As the Boycott Bali movement was getting going, Australians went to Indonesia in record numbers


Earlier today the ABS released its international arrivals and departure figures for March.

After seasonal adjustments, short-term international visitor and resident departure numbers both hit record highs in rolling 12-month terms for the month.

In other words, the annual number of holiday makers and businesspeople going in and out of the country between last April and this March was the highest ever.

One of the figures that jumped out at us was the number of short-term Australian departures to Indonesia, particularly in light of the “Boycott Bali” protests seen on social media in recent months, a protest against Indonesia’s death sentence for Andrew Chan and Myuran Sukumaran of the Bali Nine.

In March Australians making short-term trips to Indonesia rose to 98,500, a record high.

In the year to March just over 1.1 million short-term trips were undertaken to Indonesia, also a record high. From February 2006, the month the Bali Nine were initially arrested, the total annual increase has surged by 287%.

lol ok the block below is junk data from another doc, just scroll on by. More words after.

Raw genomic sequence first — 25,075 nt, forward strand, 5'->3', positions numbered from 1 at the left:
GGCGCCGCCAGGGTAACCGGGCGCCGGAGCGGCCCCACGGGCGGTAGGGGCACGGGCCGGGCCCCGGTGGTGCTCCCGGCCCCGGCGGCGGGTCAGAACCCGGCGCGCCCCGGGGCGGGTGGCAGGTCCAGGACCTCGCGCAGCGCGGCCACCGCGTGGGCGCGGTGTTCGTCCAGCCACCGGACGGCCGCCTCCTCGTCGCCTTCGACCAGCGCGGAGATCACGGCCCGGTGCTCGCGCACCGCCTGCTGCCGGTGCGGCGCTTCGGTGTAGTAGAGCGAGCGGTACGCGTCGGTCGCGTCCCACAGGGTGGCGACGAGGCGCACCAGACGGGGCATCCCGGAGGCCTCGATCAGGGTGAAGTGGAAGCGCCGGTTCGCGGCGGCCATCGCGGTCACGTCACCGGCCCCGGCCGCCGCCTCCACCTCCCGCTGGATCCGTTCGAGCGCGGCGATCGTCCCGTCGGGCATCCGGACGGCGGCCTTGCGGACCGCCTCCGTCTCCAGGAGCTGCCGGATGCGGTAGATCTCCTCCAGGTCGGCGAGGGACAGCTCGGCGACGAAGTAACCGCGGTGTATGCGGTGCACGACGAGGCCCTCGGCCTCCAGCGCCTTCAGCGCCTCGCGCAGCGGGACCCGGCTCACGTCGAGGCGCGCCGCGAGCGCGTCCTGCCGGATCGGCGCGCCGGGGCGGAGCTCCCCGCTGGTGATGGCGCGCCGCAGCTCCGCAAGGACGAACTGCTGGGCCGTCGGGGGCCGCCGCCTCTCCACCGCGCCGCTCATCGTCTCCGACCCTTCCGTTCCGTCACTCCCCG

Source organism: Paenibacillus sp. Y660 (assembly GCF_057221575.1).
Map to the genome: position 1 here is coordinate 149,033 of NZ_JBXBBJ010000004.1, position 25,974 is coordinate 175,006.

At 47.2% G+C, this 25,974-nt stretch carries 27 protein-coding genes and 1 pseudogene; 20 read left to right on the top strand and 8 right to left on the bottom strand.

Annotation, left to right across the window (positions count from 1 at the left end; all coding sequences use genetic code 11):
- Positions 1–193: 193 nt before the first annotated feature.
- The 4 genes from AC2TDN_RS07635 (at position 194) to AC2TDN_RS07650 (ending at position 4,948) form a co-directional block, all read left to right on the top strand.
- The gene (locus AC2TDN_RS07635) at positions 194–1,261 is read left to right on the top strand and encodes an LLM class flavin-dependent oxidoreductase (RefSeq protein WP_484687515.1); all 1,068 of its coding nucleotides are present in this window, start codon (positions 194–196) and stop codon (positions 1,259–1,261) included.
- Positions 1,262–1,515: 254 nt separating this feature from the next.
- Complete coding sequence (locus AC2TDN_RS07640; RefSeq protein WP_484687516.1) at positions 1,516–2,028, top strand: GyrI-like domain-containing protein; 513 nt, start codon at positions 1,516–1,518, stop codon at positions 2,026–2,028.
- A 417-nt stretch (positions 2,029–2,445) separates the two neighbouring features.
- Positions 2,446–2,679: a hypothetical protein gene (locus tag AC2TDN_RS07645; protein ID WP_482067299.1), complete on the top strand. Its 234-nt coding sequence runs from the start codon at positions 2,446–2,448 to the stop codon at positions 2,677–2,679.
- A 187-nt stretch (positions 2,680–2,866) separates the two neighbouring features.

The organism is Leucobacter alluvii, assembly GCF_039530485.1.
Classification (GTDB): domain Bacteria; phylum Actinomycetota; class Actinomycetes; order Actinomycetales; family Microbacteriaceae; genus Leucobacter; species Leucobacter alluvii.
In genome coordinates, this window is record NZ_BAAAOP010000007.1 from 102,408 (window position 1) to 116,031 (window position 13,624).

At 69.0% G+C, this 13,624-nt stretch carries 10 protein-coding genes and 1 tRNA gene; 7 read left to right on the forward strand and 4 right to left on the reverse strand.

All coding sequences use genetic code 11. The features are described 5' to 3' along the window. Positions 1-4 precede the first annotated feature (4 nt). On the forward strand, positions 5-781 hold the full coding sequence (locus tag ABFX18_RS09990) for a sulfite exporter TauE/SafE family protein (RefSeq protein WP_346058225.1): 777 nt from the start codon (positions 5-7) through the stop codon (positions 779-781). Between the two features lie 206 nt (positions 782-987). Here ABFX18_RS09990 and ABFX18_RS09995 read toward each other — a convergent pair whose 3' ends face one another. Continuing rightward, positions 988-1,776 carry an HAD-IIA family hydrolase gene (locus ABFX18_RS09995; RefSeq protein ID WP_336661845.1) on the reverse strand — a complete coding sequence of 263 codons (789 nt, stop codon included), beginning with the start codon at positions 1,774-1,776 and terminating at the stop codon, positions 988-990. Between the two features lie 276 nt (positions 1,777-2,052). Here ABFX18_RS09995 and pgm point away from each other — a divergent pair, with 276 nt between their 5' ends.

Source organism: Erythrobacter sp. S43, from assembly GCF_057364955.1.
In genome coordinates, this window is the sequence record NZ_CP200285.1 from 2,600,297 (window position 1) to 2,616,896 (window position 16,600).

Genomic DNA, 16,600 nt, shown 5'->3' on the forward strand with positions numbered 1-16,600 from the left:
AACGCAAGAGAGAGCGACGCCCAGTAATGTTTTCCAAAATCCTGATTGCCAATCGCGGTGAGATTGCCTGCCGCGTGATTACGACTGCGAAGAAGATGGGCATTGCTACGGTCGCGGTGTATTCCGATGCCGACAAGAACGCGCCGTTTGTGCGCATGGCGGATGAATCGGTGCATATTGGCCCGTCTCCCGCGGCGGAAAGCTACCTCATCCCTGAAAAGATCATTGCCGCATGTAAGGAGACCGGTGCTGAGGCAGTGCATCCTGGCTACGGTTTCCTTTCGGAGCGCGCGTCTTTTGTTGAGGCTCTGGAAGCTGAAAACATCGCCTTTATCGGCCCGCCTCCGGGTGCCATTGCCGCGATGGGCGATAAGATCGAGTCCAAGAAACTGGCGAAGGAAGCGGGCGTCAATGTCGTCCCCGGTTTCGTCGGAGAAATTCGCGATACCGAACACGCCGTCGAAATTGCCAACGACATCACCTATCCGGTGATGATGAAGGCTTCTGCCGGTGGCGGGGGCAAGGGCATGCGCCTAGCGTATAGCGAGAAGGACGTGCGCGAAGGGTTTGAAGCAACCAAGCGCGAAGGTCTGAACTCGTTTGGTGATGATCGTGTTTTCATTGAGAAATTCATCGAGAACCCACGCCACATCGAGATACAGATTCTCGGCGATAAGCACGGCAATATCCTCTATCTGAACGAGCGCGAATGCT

The chart below reveals the parabolic nature of Australian departures to Indonesia since 2006.

While these figures are for March – not April when Chan and Sukumaran were executed by Indonesian authorities – it is clear that Australians, at least in the lead up the events in April, were not deterred in traveling to Indonesia.

It will be interesting to see what, if any, the Boycott Bali movement has on total visitor numbers to Indonesia in the months ahead.

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